We arrived in Hue at about 4.00pm after the day tour of the DMZ very tired. Luckily we didn't have to bother looking for a room as the tour guide from Dong Ha had recommended us a hotel and we were dropped off right outside. We literally dumped our bags and went in search for food, (a fairly expensive curry) but it was really nice.
Our first impressions of Hue was that it was a very touristy place and there didn't seem to be any sign of vietnemese culture anywhere, this is maimly because the city had to be completely rebuilt after it was all but levelled in 1968 through war. It did have a nice river that was all lit up at night that we walked along on the first night, but apart from that we were not really impressed.
The next day was spent mainly in the citadel which were the royal grounds that had 148 buildings in, most of tem being palaces for different things, however only 20 buildings remain now. The Citadel dates back to the early 19th Century when Emperor Gia long moved the capital from Hanoi and built his inperial city in Hue. There was a lot to see, but unfortuately as it was taken over by the North Vietnemese Army in 1968, the royal family fled and the assault on the citadel against the army meant that it was left in ruins. There is a lot of restoration work going on at the moment and the parts that have been restored make it easy to imagine how beautiful the whole place must have been.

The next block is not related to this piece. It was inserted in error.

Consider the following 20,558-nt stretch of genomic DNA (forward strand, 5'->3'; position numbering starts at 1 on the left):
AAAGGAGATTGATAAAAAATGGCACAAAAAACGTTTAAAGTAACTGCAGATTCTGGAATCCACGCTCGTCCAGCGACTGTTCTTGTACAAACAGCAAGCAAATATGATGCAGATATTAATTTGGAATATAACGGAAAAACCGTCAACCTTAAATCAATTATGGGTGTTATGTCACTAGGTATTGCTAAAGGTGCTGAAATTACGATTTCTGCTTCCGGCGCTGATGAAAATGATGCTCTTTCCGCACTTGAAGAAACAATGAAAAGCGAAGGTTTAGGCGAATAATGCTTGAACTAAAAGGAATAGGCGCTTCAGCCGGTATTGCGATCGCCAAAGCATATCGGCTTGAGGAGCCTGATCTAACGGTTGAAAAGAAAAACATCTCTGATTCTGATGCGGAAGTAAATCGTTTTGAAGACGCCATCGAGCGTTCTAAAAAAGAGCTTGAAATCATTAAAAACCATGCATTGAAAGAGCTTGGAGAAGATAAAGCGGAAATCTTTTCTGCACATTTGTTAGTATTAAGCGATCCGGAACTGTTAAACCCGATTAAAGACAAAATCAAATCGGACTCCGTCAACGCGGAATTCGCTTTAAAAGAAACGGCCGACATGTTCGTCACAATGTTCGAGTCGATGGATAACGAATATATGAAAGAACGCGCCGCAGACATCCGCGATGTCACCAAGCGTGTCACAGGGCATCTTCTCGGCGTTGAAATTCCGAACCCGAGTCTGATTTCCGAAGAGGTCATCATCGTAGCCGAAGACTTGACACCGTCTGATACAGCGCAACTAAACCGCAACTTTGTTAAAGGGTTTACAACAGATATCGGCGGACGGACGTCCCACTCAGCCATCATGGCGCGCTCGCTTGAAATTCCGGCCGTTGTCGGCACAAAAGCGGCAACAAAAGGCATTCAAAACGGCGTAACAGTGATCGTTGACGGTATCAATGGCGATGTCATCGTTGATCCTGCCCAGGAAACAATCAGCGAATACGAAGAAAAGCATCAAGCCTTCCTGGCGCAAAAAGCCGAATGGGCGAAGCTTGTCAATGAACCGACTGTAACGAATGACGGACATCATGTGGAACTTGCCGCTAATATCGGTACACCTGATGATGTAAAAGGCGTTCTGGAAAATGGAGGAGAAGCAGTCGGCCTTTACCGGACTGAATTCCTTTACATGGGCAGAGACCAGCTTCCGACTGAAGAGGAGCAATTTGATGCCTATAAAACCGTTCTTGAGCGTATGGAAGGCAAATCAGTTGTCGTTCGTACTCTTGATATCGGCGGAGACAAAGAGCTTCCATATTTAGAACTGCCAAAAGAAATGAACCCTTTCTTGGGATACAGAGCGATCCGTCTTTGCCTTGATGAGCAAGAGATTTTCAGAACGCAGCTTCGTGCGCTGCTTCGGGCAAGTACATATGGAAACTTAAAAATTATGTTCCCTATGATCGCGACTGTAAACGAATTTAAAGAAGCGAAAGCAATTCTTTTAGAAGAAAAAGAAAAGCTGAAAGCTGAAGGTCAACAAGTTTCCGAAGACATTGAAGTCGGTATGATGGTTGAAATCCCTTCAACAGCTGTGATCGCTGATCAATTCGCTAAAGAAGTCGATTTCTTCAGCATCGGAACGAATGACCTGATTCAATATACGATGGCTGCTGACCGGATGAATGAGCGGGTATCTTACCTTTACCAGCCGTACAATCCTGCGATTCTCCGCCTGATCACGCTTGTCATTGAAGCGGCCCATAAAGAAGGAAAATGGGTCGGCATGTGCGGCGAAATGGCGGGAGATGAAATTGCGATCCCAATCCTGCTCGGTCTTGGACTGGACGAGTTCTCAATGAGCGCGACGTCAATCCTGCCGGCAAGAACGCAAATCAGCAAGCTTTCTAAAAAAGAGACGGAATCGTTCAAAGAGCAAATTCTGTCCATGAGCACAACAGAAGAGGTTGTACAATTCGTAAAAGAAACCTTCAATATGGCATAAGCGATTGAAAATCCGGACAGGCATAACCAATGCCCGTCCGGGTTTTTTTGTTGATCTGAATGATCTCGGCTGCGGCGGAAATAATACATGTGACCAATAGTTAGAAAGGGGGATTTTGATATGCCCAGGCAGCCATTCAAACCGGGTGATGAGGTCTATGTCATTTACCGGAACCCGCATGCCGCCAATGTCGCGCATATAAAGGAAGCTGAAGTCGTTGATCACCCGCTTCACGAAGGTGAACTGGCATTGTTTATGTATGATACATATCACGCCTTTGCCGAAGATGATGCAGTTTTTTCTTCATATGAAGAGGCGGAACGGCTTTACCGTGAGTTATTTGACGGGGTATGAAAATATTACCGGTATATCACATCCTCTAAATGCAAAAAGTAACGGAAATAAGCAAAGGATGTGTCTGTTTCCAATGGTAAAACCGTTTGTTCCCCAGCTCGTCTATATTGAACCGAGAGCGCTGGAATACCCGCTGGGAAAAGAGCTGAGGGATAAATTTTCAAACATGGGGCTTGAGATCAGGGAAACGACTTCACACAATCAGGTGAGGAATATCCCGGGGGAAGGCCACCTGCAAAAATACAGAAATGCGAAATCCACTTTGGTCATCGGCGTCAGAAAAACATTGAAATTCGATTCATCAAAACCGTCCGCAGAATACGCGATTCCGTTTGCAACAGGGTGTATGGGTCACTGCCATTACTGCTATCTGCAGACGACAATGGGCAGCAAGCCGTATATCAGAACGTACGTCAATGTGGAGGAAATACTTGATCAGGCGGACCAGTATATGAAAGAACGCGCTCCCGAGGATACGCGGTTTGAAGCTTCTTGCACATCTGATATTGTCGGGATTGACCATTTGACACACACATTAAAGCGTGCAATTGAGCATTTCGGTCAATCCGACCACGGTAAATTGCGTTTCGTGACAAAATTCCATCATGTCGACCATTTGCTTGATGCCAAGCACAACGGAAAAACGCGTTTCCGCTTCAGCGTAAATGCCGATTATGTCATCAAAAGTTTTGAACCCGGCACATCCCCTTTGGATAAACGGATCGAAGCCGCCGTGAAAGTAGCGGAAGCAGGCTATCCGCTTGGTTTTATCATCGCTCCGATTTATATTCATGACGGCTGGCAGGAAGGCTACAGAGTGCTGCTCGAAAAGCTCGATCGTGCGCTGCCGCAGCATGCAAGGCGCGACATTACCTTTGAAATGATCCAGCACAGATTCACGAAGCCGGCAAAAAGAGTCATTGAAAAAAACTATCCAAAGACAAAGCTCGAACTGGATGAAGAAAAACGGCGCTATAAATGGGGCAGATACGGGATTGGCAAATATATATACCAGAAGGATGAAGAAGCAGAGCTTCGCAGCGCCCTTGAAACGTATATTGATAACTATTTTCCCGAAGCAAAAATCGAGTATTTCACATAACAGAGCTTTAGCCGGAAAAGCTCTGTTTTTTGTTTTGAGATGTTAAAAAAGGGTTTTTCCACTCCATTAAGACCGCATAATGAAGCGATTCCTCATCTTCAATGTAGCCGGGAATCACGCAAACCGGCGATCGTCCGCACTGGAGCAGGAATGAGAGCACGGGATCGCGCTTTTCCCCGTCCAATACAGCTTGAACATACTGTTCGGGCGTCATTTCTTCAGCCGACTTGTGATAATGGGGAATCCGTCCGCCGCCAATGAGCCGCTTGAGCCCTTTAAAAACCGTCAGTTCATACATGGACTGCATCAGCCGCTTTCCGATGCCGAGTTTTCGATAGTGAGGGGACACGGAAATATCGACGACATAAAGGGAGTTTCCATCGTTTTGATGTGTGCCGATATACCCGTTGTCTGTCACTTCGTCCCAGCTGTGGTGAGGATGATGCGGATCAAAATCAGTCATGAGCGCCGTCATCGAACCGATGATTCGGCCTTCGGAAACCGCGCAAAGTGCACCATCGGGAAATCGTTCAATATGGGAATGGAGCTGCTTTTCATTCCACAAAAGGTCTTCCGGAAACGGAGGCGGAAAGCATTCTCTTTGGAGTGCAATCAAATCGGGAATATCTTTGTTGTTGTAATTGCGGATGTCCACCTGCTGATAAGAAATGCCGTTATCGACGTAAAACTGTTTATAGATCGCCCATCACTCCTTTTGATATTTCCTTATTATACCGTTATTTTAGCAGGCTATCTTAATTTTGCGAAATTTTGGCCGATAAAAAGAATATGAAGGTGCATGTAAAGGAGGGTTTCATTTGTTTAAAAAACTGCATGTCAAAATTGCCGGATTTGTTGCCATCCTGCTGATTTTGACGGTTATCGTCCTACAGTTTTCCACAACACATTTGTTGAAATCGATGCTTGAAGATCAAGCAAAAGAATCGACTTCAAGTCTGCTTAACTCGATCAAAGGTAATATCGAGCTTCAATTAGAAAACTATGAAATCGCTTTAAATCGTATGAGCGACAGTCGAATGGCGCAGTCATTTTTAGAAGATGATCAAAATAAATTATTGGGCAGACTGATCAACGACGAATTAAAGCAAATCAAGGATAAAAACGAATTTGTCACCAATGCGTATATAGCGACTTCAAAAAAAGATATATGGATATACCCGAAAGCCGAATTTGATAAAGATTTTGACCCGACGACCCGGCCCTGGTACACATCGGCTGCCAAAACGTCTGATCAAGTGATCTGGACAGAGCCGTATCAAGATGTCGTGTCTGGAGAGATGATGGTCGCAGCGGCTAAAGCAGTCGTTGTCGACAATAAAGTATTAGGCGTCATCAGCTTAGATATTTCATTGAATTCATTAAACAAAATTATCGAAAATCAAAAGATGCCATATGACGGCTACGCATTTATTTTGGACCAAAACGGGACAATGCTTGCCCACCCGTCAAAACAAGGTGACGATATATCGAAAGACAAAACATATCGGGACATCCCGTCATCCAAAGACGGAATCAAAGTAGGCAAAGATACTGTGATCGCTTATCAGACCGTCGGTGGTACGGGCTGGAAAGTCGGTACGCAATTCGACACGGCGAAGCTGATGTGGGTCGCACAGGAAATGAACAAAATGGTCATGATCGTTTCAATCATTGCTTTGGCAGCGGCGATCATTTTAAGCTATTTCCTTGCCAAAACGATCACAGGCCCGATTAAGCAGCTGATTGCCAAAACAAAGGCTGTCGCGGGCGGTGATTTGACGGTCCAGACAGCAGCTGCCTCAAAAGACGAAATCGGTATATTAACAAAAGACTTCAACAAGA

It was a really good day, walking around the grounds at our own leisurely pace as we were both still tired. The weather was getting warmer which we were really glad of and it was so peaceful. That night we watched the sun set, which wasn't that great and then went to catch Liverpool beat Bolton!
The following morning we intended to cycle to Ho Chi Minh's house, but realised it was a bit far for us to do it in a morning, so we hired motorbikes with frivers again. Once we were 5 kilometers from the city there4 was a big difference both in the scenery and the people. The countryside was lovely and we both felt we were beginning to see the real Vietnam. Ho Chi Minh's house was a modest place by the river next to a small village. On the walk along the river a young boy befriended us to practice his English and to show us where to go, in return he wanted money but instead Matthew gave him a peace bracelet that a monk had given him in Singapore. The little boy was really happy with it anyway. All in all the walk was lovely and the locals were friendly even though they coundn't speak much English. It was a complete contrast from the city and what we had seen the day before and made a nice change to be where no other tourists were.
Then it was back to the city to catch a bus to Hoi An.